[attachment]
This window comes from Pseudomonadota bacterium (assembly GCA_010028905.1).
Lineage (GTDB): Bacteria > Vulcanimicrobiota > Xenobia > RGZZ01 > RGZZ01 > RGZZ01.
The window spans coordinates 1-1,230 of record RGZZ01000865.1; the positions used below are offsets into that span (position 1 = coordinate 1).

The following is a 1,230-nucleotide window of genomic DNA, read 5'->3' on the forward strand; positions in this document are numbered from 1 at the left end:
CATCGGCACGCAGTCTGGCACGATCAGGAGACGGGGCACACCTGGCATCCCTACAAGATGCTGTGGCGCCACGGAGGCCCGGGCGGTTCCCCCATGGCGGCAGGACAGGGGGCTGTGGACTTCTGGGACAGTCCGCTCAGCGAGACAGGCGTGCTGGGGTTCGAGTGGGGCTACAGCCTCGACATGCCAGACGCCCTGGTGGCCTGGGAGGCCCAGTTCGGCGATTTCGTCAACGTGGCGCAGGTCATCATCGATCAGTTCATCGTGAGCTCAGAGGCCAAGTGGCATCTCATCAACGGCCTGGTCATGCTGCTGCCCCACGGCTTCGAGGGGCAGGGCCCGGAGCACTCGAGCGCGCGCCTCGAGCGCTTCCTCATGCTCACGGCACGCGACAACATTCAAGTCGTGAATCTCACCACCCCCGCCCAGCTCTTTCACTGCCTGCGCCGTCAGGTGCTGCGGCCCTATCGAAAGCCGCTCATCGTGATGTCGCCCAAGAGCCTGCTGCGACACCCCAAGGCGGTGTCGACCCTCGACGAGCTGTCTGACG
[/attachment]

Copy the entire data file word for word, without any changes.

This window comes from Pseudomonadota bacterium (assembly GCA_010028905.1).
Lineage (GTDB): Bacteria > Vulcanimicrobiota > Xenobia > RGZZ01 > RGZZ01 > RGZZ01.
The window spans coordinates 1-1,230 of record RGZZ01000865.1; the positions used below are offsets into that span (position 1 = coordinate 1).

The following is a 1,230-nucleotide window of genomic DNA, read 5'->3' on the forward strand; positions in this document are numbered from 1 at the left end:
CATCGGCACGCAGTCTGGCACGATCAGGAGACGGGGCACACCTGGCATCCCTACAAGATGCTGTGGCGCCACGGAGGCCCGGGCGGTTCCCCCATGGCGGCAGGACAGGGGGCTGTGGACTTCTGGGACAGTCCGCTCAGCGAGACAGGCGTGCTGGGGTTCGAGTGGGGCTACAGCCTCGACATGCCAGACGCCCTGGTGGCCTGGGAGGCCCAGTTCGGCGATTTCGTCAACGTGGCGCAGGTCATCATCGATCAGTTCATCGTGAGCTCAGAGGCCAAGTGGCATCTCATCAACGGCCTGGTCATGCTGCTGCCCCACGGCTTCGAGGGGCAGGGCCCGGAGCACTCGAGCGCGCGCCTCGAGCGCTTCCTCATGCTCACGGCACGCGACAACATTCAAGTCGTGAATCTCACCACCCCCGCCCAGCTCTTTCACTGCCTGCGCCGTCAGGTGCTGCGGCCCTATCGAAAGCCGCTCATCGTGATGTCGCCCAAGAGCCTGCTGCGACACCCCAAGGCGGTGTCGACCCTCGACGAGCTGTCTGACG